Read it all.

Filed under: * Christian Life / Church LifeParish Ministry* Economics, PoliticsEconomyHousing/Real Estate Market* Religion News & CommentaryOther ChurchesRoman Catholic

0 Comments
Posted December 1, 2013 at 11:48 am [Printer Friendly] [Print w/ comments]

Posted by Kendall Harmon

A few years ago I wrote an article for the Moultrie Observer regarding the purple bows that were on the wreaths on the doors at St. John’s Episcopal Church at 609 South Main Street. In 2012 there were no purple bows or wreaths on the doors, as the church sat empty when the members of St. John’s left The Episcopal Church to form St. Mark’s Anglican Church. However, 2013 will mark the return of the purple bows, and the new spiritual home of St. Mark’s Anglican.

On September 30, 2013, St. Mark’s was able to purchase the building from the Episcopal Diocese of Georgia....

Read it all.

Filed under: * Anglican - EpiscopalAnglican Church in North America (ACNA)Episcopal Church (TEC)TEC ConflictsTEC Conflicts: Georgia* Economics, PoliticsEconomyHousing/Real Estate Market

2 Comments
Posted November 29, 2013 at 6:15 am [Printer Friendly] [Print w/ comments]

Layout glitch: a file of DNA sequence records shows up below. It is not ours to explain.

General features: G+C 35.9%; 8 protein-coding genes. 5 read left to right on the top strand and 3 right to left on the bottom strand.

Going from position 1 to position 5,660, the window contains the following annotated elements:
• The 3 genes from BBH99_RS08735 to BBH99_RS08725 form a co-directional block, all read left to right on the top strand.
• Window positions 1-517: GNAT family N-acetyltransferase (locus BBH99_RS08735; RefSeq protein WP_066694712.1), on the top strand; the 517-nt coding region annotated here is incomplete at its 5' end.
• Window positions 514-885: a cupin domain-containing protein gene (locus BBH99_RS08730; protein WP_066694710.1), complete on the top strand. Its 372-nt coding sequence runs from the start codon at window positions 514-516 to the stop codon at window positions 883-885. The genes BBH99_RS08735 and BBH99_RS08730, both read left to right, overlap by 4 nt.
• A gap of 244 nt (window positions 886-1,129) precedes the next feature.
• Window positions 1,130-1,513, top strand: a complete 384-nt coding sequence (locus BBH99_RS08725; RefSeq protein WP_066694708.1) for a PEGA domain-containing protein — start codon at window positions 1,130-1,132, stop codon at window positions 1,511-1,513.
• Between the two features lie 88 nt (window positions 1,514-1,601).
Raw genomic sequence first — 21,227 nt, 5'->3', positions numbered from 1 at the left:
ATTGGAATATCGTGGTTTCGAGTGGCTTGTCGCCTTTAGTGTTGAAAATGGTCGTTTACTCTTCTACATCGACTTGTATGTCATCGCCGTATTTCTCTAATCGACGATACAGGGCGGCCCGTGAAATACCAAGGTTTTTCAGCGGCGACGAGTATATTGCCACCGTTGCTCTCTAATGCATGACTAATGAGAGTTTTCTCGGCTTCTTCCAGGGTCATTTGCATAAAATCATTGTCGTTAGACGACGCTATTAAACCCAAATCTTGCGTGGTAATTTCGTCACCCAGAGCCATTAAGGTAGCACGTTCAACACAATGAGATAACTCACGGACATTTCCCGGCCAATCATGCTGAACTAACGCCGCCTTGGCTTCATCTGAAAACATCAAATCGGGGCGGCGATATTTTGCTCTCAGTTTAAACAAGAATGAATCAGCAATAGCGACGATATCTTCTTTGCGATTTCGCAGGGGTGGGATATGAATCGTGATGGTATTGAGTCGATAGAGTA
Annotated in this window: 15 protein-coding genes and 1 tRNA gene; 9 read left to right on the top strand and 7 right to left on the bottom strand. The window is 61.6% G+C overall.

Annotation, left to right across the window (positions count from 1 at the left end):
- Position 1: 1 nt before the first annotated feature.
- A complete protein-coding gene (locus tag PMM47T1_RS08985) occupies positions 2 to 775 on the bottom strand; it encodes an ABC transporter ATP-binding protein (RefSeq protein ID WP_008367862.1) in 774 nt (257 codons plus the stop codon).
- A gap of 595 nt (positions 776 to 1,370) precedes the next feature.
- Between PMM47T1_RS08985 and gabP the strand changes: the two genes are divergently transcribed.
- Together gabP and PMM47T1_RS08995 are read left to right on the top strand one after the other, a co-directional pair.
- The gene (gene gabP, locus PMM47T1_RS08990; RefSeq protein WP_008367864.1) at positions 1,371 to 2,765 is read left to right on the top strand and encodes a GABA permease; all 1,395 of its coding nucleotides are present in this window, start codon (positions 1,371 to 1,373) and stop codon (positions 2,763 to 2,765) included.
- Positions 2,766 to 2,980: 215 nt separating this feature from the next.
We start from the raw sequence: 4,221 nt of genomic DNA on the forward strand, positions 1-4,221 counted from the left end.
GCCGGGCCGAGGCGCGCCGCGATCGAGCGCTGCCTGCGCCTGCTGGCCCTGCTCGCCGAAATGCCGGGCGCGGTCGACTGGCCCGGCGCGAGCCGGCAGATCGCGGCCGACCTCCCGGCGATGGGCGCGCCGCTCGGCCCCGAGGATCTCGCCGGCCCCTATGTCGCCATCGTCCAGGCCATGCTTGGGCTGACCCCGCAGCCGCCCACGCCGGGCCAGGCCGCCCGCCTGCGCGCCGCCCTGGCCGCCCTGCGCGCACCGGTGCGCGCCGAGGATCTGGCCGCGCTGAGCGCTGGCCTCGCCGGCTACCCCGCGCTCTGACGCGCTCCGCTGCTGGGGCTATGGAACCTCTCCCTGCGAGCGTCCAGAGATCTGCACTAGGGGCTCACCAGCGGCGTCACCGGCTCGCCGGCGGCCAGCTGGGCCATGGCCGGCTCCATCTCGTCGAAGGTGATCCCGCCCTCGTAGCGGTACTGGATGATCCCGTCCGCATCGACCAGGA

Posted by Kendall Harmon

U.S. borrowers are increasingly missing payments on home equity lines of credit they took out during the housing bubble, a trend that could deal another blow to the country's biggest banks.

The loans are a problem now because an increasing number are hitting their 10-year anniversary, at which point borrowers usually must start paying down the principal on the loans as well as the interest they had been paying all along.

More than $221 billion of these loans at the largest banks will hit this mark over the next four years, about 40 percent of the home equity lines of credit now outstanding.

Read it all.


Filed under: * Economics, PoliticsEconomyHousing/Real Estate MarketPersonal FinanceThe Banking System/SectorThe Credit Freeze Crisis of Fall 2008/The Recession of 2007--* International News & CommentaryAmerica/U.S.A.* TheologyEthics / Moral Theology

0 Comments
Posted November 26, 2013 at 11:28 am [Printer Friendly] [Print w/ comments]

Posted by Kendall Harmon

Pope Francis called for renewal of the Roman Catholic Church and attacked unfettered capitalism as "a new tyranny", urging global leaders to fight poverty and growing inequality in the first major work he has authored alone as pontiff.

The 84-page document, known as an apostolic exhortation, amounted to an official platform for his papacy, building on views he has aired in sermons and remarks since he became the first non-European pontiff in 1,300 years in March.

In it, Francis went further than previous comments criticizing the global economic system, attacking the "idolatry of money" and beseeching politicians to guarantee all citizens "dignified work, education and healthcare".